Trim: 6¼ x 9
978-1-66690-022-4 • Hardback • February 2022 • $100.00 • (£77.00)
978-1-66690-023-1 • eBook • February 2022 • $45.00 • (£35.00)
Anna Volkmar is independent lecturer of art and technology.
Chapter 1: Ironic Encounters In Nuclear Landscape Photography
Chapter 2: Snapshots from the Zone
Chapter 3: The Art to Remain Exposed
Chapter 4: How to Care for Nuclear Waste?
Volkmar critically analyzes viewer responses to nuclear technology artwork. She describes selected artwork in a manner that engages and educates readers about the historical context of each work…. Volkmar’s message is that through the transformative power of visual art, viewers can be persuaded to think differently about nuclear technology and motivated to create positive change. Highly recommended. Lower- and upper-division undergraduates. Graduate students and faculty. General readers.— Choice Reviews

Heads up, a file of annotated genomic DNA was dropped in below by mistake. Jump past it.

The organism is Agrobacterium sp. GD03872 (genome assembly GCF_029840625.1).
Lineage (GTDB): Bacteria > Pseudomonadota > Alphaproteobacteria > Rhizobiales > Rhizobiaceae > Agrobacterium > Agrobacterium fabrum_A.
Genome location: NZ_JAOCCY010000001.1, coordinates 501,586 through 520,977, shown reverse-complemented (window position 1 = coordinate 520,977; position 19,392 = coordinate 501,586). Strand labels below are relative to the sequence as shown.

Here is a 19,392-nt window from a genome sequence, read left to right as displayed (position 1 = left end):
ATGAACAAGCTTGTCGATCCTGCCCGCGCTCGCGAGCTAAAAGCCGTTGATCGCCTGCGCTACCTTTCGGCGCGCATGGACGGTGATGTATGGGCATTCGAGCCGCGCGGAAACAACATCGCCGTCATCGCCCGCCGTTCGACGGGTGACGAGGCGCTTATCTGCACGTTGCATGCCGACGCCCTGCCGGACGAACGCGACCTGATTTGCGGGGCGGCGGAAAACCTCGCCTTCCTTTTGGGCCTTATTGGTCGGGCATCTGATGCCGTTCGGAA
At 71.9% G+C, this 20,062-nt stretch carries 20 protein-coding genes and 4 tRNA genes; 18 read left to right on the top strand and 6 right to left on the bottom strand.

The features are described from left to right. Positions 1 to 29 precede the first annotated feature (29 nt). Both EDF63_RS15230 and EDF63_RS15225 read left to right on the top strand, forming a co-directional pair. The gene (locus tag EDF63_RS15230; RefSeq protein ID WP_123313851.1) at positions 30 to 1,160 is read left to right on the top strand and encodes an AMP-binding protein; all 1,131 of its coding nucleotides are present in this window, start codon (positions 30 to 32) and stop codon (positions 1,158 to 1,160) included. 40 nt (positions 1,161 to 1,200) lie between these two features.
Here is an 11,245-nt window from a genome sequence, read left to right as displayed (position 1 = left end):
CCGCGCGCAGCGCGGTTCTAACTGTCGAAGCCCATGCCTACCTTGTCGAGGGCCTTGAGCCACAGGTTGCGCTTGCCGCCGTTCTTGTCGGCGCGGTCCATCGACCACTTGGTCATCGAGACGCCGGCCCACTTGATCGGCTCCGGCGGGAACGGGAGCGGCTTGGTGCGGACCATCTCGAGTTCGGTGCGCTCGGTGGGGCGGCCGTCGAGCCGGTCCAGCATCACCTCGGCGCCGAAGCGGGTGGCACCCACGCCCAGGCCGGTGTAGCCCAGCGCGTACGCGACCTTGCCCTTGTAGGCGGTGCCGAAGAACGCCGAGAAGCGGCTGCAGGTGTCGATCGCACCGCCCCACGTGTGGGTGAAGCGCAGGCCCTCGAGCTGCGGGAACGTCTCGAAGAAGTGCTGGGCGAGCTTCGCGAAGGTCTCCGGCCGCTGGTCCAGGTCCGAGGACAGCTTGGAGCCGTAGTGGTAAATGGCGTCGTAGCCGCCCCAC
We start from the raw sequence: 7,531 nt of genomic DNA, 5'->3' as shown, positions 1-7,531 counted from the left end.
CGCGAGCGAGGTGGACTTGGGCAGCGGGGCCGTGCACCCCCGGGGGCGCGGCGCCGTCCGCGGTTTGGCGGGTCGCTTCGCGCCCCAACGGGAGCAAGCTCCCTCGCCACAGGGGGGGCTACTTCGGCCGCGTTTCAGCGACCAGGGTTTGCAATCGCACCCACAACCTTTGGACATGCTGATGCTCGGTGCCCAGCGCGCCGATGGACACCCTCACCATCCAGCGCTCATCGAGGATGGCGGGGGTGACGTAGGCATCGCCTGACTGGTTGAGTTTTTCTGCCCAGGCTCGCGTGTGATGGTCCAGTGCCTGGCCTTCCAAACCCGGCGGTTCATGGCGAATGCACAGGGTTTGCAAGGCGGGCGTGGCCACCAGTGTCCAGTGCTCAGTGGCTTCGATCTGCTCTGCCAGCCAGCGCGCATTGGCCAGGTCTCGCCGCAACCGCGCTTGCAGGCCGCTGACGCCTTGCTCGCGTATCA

Volkmar’s close reading of artistic responses to nuclear power convincingly uncovers art’s transformative potential, that is, to force the viewer to see and think differently and thereby create conditions for societal change. In Art and Nuclear Power, Volkmar takes the reader on an essentially hopeful journey where she identifies and articulates the selected artworks’ ethical request to the viewer, to engage and care, not only for past damages or future uncertainties, but – most fundamentally – for the vulnerabilities of the present.— Anna Storm, Linköping University, Sweden
Anna Volkmar’s exceptional close reading of nuclear artworks makes a vital contribution to understanding how contemporary visual art can help to rethink nuclear technical infrastructures in the twenty-first century. Volkmar deals with the ethical complexity of making art within nuclear landscapes and catastrophes at a time when the industry is focused on the role of art for marking geological waste storage. Without being distracted by the romanticism of deep time, Volkmar keeps focused on the matter in hand: muddling through wicked complexity when dealing with ironic encounters, care and experimentation, and the redistribution of power relations.— Ele Carpenter, Umeå University